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Old November 5th, 2012, 04:56 PM   #61
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My question is, why didn't they get this idea before? That camos work better than bright and colorful clothes?
Very simple: 1) blackpowder; 2) prevalence of smoothbore musketry. Both meant that if you were more than 50-100 yards away you were relatively safe and further, couldn't tell who was who. The "fog of war" was a literal thing. It was only the advent of the minie ball and then smokeless powders that made the battlefield truly dangerous.
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Old November 5th, 2012, 05:14 PM   #62

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Very simple: 1) blackpowder; 2) prevalence of smoothbore musketry. Both meant that if you were more than 50-100 yards away you were relatively safe and further, couldn't tell who was who. The "fog of war" was a literal thing. It was only the advent of the minie ball and then smokeless powders that made the battlefield truly dangerous.
The minie ball didn't cut down on the smoke on the battlefield. The rifled muskets of the American Civil War still pruduced a great of smoke when fired. The minie ball increased the effective accuracy of weapons, but because of the smoke the rifles still produced, the bright uniforms were still necessary to identify friend from foe. The appropriate changes to make tactically because of the minie ball would be to increase the ranges that units engaged each other in.

It's your second point on smokeless powder that was the clincher. Because once the weapons used produced less smoke, it didn't matter how far apart they were.
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Old November 6th, 2012, 01:53 AM   #63

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Well, it happened round about the time that Generals finally realized that the brighter the uniform that a soldier wore, the easier a target that soldier became...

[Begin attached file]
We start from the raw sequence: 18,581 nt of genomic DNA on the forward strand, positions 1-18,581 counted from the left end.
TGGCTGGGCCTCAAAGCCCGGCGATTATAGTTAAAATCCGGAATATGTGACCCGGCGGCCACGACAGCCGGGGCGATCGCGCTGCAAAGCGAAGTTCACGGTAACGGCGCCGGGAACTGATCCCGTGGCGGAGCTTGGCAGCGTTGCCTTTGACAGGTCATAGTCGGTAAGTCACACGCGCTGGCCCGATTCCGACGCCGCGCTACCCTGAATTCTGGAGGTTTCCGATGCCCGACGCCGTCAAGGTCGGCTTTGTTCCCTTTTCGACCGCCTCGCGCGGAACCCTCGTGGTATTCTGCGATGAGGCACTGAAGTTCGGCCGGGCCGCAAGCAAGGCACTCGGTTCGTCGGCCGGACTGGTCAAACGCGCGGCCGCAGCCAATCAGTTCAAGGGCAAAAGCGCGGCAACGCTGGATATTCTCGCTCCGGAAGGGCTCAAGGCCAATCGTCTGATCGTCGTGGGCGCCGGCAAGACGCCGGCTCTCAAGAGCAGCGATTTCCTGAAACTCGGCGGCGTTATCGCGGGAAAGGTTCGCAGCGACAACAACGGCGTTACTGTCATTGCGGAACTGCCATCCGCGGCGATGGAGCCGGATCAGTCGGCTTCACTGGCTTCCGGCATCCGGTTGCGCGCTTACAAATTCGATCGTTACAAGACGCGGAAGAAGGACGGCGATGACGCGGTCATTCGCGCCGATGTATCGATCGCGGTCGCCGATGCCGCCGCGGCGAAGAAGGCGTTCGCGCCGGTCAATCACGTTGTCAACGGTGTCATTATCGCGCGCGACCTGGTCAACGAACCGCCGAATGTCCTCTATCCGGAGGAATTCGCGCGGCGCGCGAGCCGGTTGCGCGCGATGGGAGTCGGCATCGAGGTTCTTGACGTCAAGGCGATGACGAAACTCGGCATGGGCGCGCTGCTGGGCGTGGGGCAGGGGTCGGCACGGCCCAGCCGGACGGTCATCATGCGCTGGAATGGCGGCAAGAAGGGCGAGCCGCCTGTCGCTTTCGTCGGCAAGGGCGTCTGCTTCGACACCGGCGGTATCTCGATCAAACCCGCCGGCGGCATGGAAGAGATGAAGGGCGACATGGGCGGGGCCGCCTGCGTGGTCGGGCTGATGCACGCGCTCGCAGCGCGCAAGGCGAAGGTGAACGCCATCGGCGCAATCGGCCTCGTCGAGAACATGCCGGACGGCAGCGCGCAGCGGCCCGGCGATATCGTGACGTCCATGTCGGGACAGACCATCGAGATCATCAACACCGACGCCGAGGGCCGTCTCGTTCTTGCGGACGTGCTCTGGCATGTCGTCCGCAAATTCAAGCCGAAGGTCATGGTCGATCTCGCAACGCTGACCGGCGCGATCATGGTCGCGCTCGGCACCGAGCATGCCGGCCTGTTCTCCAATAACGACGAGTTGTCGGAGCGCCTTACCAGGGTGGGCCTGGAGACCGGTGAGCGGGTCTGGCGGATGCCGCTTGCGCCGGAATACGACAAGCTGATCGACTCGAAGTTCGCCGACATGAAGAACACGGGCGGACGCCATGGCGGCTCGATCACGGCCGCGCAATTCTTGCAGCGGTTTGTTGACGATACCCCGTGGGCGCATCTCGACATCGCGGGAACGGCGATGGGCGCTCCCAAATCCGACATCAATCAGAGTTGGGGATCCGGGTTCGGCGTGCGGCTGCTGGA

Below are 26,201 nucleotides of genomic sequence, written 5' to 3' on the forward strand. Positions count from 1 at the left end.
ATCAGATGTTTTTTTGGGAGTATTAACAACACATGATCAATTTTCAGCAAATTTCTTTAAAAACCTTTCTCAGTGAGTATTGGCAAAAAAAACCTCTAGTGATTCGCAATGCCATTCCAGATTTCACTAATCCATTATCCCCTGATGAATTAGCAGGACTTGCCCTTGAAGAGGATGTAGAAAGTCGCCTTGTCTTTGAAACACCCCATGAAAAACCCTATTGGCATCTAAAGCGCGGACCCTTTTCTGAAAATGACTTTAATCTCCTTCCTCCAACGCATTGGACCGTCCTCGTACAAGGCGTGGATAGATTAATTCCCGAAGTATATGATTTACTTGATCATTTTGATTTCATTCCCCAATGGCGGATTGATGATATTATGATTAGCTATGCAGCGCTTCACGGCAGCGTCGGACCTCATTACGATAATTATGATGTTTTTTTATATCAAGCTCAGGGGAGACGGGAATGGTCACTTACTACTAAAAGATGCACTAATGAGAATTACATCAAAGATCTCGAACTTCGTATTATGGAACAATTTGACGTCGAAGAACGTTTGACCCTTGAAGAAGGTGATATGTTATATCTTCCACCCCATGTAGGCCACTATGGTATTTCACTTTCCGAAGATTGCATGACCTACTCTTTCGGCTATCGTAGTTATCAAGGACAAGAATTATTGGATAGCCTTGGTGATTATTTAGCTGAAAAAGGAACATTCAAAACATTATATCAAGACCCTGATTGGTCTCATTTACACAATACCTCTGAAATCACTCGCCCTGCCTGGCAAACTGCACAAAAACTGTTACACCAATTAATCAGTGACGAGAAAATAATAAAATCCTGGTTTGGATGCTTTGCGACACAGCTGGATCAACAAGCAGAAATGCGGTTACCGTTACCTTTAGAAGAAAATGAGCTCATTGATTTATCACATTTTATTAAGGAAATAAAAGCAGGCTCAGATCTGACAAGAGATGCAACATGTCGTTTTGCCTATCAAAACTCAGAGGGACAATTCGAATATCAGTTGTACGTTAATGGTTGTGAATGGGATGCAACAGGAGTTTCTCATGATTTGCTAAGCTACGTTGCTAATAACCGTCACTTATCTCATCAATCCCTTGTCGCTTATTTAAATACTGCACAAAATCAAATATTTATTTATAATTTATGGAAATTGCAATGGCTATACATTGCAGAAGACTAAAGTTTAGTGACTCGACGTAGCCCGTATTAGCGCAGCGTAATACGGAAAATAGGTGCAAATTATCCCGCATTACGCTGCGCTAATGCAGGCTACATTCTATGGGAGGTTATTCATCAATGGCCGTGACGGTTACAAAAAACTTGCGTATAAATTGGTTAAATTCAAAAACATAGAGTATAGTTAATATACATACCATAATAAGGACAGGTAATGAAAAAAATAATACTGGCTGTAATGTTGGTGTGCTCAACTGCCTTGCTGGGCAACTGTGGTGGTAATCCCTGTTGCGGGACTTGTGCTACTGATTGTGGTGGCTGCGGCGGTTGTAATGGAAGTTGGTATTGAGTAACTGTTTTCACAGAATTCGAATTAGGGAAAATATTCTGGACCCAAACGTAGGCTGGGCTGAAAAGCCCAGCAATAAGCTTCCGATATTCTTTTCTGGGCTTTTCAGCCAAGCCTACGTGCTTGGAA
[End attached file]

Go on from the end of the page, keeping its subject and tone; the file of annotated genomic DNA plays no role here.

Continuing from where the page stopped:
But wrong.

Officers had long realised they had become targets in the era of gunpowder weapons, which was why in some conflicts they took to carrying rifles rather than swords or other obvious seniority indicators. As aimed fire improved in accuracy, so the courage to stand in formation under fire became less desirable than the need to preserve troops. tactics changed before uniforms did, with the arrival of rifled weapons meaning that ducking under cover was becoming advisable. Dull coloured uniforms then emerged due to issues of practicality (trenches tend to muddy) and obscurity (mud coloured uniforms make less obvious targets with rifles capable of hitting a man a mile away by the Edwardian period).

True camouflage was experimented with in WW2. British paratroops, Russian infantry, and of course a strong contribution from Wehrmacht and SS troops made camouflage a feature of the battlefield. The US gave camouflage issue to forces in the Pacific (not sure - I think it was the Marines only) and to Ranger units prior to D-Day (who quickly dropped it because friendly units assumed they were SS)
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Old November 8th, 2012, 07:21 PM   #64
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The Confederacy pioneered this in a way with the use of grey uniforms.
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Old November 8th, 2012, 08:19 PM   #65

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The Confederacy pioneered this in a way with the use of grey uniforms.
The Confederate Gray was not for purposes of camoflouge. If they were, they would have standardized the uniform for the entire Confederate army in 1861. However, that did not happen, as individual states would put together their own uniforms. Some weren't even gray. Units of the 1st Special Battalion Louisiana Infantry (Wheat's Tigers) wore a red shirt with a brown jacket (with red trim) along with white zouve pants that had blue vertical stripes.

In addition, when you look at the ornate gold decoration on the sleeves of Confederate officers, you have to know that that was not for camoflouge. And as the war went on and the South's economy failed to produce uniforms in large numbers, the Confederacy turned to butternut colored uniforms because they were cheaper, or men simply wore the same clothes they wore at home. Not a camoflouging effort.